I went to the Pain Doc and all I got was this back brace?!?

Low back pain is a VERY common problem – the 2nd most common reason for visits to the physician in industrialized nations. In any given year, anywhere from 15-45% of a given population will experience an episode of low back pain (LBP) with increasing frequency as we age.  Most cases of LBP are brief and resolve within 1-2 weeks spontaneously without interventions. There is a smaller subset of this population, however, for whom symptoms do not resolve quickly. Some studies suggest this can be anywhere from 10-33% of patients who can have persistent pain after the first year. In these people, recovery can take a prolonged time period, and their medical care costs contribute to a majority of spending on this medical condition. This subset also tends to encompass a large portion of individuals who are on disability.

Historically, it was thought that putting patients on short term narcotics while they sought interventional therapy was a good option. However newer studies show that even a short course of narcotics – as short as 7 days! – can significantly increase the risk for patients developing dependency. So, we are left searching for other options. With this in mind, lumbar supports could be a viable option for care while patients progress through physical therapy, interventions, and for immediate pain control. Classically it was believed that use of lumbar supports would result in atrophy, or weakening, of core muscles, however, in one recent study has shown that using lumbar support for 6 weeks actually showed an increase in core muscle strengthening.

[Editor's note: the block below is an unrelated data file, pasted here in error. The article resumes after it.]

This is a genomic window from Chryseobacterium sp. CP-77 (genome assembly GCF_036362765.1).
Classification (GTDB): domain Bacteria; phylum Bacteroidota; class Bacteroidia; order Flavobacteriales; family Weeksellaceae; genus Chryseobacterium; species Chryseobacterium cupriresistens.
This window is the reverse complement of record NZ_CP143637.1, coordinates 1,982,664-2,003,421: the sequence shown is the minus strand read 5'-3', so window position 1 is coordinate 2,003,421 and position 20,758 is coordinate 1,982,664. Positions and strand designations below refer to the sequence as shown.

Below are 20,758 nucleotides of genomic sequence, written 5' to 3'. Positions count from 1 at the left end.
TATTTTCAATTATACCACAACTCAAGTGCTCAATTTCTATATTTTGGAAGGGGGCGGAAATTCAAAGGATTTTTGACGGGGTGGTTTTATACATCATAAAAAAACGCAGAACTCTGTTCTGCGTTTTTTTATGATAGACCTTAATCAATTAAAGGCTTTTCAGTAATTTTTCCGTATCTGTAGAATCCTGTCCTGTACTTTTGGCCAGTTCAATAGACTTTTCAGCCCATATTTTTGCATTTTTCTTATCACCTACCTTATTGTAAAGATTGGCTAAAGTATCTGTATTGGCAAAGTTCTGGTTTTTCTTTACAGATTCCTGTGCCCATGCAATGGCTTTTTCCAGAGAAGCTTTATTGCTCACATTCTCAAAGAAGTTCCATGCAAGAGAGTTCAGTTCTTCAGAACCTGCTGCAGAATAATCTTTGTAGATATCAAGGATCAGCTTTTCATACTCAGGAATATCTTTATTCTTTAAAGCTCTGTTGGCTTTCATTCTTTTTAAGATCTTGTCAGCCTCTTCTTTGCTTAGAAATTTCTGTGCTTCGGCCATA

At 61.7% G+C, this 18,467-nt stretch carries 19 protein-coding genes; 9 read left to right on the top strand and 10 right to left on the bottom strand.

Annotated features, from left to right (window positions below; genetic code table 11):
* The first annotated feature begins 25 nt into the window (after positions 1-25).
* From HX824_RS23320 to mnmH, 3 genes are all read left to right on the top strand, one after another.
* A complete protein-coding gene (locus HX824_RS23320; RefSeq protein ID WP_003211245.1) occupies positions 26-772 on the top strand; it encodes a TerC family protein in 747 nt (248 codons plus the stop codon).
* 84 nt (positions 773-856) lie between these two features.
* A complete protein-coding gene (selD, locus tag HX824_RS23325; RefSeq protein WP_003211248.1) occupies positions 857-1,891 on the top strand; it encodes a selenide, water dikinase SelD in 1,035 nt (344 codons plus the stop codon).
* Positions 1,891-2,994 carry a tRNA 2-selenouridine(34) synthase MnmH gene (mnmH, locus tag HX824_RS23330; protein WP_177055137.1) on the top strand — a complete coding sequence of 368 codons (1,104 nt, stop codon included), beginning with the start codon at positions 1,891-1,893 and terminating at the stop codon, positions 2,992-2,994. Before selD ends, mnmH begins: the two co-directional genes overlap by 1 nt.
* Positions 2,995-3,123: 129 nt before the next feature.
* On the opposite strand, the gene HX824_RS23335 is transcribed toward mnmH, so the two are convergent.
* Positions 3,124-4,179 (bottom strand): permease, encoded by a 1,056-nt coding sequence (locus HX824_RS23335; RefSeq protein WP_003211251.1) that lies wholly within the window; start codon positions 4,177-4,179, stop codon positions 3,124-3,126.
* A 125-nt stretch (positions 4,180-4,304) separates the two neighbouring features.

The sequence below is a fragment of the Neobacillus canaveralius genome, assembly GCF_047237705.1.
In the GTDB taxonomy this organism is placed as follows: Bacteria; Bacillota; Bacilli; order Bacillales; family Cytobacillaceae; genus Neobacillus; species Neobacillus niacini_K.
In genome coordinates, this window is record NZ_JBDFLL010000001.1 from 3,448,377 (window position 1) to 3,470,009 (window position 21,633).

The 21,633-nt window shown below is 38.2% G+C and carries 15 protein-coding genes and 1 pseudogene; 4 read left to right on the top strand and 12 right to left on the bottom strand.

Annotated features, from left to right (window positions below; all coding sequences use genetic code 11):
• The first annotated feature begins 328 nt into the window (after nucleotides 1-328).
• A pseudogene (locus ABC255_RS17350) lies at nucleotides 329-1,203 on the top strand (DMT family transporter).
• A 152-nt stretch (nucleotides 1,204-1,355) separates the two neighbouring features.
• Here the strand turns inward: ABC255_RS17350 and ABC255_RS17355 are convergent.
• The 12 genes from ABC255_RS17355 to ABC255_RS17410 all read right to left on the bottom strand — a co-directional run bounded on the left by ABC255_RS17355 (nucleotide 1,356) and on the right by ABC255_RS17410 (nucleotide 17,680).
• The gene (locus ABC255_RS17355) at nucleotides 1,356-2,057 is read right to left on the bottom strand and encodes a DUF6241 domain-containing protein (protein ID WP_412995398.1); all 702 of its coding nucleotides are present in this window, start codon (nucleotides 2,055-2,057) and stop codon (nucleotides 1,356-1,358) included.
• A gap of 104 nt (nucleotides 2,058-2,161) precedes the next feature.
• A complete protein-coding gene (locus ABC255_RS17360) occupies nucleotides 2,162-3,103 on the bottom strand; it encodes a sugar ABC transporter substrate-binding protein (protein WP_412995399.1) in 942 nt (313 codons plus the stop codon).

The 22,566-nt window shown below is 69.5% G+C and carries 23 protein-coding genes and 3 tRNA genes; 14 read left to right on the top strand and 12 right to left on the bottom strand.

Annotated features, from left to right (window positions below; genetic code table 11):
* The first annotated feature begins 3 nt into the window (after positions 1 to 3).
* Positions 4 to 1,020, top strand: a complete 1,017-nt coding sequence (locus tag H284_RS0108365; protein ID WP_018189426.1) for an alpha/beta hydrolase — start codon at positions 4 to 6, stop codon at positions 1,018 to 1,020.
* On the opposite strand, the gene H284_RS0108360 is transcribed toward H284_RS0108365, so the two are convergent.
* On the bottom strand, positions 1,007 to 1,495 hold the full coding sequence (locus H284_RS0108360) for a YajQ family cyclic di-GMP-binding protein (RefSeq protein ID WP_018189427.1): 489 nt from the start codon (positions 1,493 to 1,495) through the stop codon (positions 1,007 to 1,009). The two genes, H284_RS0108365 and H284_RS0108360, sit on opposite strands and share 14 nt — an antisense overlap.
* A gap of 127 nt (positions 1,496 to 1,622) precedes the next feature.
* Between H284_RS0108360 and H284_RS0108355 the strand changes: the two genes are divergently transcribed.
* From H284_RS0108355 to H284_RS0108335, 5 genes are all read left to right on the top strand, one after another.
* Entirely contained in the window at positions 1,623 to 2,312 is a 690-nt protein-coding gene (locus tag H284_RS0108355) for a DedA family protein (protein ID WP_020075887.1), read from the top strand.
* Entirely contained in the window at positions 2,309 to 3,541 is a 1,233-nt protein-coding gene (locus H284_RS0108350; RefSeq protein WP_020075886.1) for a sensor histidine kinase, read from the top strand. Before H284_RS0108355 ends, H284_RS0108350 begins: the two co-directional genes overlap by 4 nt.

This prospective study showed that using a lumbar support (with semi-rigid support and a cinching mechanism) allowed enough range of motion to prevent core muscle atrophy. By allowing reasonable flexibility, but restricting trunk range of motion in flexion-extension and lateral bending movements, it prevents discomfort in low back pain. The compression aspect of the cinching mechanism also allows for a stretch of the erector spinae muscles which is effective in alleviating myogenic pain (muscular pain). Also limitation of movement on the lumbar spine could limit motion of facet joints which also provides pain relief.

This study demonstrates two key benefits of back braces in the interventional pain clinic. First back braces can decrease pain immediately and allows the patient, to determine if the level of relief is sufficient to warrant the expense of purchasing the brace while still in clinic. The second major advantage is having a non-narcotic therapeutic option that allows patients the opportunity to address their pain control needs while they progress through the different steps of therapy without side effects associated with narcotics. Often times when patients present to an interventional pain physician they will be on the first step of their journey – which could entail a series of diagnostic blocks before a rhizotomy which could take several weeks. In the interim a back brace can help reduce pain significantly. Also, after finishing therapeutic treatment, patients can experience flareups. Having access to a back brace at home again diminishes their pain level and makes them less likely to require urgent therapy in an emergency department or to require follow up with their interventional pain physician.

Bottom line, back braces are USEFUL! I have often recommended them for patients and my own family members. While maybe not the most fashionable, they can aid to getting you – and your back – back in business.

-Dr. Mike Martinez